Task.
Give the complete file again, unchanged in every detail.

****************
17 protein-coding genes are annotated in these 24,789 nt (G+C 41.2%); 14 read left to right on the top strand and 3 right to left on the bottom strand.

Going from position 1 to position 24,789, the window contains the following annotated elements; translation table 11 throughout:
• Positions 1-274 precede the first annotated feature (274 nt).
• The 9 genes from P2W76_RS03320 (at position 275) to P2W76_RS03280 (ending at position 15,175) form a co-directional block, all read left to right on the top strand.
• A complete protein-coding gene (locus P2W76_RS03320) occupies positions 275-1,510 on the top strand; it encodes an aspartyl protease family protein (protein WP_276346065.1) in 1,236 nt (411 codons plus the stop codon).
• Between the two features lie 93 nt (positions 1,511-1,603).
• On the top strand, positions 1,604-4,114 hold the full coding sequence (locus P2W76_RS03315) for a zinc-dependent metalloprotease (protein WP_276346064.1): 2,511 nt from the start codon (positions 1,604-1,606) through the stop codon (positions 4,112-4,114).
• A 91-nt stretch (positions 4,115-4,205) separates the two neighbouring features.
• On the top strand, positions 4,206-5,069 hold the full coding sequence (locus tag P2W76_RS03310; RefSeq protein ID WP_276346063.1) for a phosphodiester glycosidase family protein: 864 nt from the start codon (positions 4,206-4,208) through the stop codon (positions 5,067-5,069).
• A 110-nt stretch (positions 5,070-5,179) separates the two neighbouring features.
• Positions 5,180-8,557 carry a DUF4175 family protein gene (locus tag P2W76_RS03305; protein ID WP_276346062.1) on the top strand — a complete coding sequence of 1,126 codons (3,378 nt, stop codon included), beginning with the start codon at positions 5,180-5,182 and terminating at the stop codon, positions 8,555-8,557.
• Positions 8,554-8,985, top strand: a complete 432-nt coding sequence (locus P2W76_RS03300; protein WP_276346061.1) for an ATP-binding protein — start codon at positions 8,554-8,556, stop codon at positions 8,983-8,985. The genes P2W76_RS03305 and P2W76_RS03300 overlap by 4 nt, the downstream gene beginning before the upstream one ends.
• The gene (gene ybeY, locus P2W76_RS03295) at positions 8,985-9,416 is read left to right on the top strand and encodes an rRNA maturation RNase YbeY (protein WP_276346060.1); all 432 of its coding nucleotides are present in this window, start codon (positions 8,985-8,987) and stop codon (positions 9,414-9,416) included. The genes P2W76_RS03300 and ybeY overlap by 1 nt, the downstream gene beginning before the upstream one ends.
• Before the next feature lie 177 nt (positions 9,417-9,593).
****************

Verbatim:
17 protein-coding genes are annotated in these 24,789 nt (G+C 41.2%); 14 read left to right on the top strand and 3 right to left on the bottom strand.

Going from position 1 to position 24,789, the window contains the following annotated elements; translation table 11 throughout:
• Positions 1-274 precede the first annotated feature (274 nt).
• The 9 genes from P2W76_RS03320 (at position 275) to P2W76_RS03280 (ending at position 15,175) form a co-directional block, all read left to right on the top strand.
• A complete protein-coding gene (locus P2W76_RS03320) occupies positions 275-1,510 on the top strand; it encodes an aspartyl protease family protein (protein WP_276346065.1) in 1,236 nt (411 codons plus the stop codon).
• Between the two features lie 93 nt (positions 1,511-1,603).
• On the top strand, positions 1,604-4,114 hold the full coding sequence (locus P2W76_RS03315) for a zinc-dependent metalloprotease (protein WP_276346064.1): 2,511 nt from the start codon (positions 1,604-1,606) through the stop codon (positions 4,112-4,114).
• A 91-nt stretch (positions 4,115-4,205) separates the two neighbouring features.
• On the top strand, positions 4,206-5,069 hold the full coding sequence (locus tag P2W76_RS03310; RefSeq protein ID WP_276346063.1) for a phosphodiester glycosidase family protein: 864 nt from the start codon (positions 4,206-4,208) through the stop codon (positions 5,067-5,069).
• A 110-nt stretch (positions 5,070-5,179) separates the two neighbouring features.
• Positions 5,180-8,557 carry a DUF4175 family protein gene (locus tag P2W76_RS03305; protein ID WP_276346062.1) on the top strand — a complete coding sequence of 1,126 codons (3,378 nt, stop codon included), beginning with the start codon at positions 5,180-5,182 and terminating at the stop codon, positions 8,555-8,557.
• Positions 8,554-8,985, top strand: a complete 432-nt coding sequence (locus P2W76_RS03300; protein WP_276346061.1) for an ATP-binding protein — start codon at positions 8,554-8,556, stop codon at positions 8,983-8,985. The genes P2W76_RS03305 and P2W76_RS03300 overlap by 4 nt, the downstream gene beginning before the upstream one ends.
• The gene (gene ybeY, locus P2W76_RS03295) at positions 8,985-9,416 is read left to right on the top strand and encodes an rRNA maturation RNase YbeY (protein WP_276346060.1); all 432 of its coding nucleotides are present in this window, start codon (positions 8,985-8,987) and stop codon (positions 9,414-9,416) included. The genes P2W76_RS03300 and ybeY overlap by 1 nt, the downstream gene beginning before the upstream one ends.
• Before the next feature lie 177 nt (positions 9,417-9,593).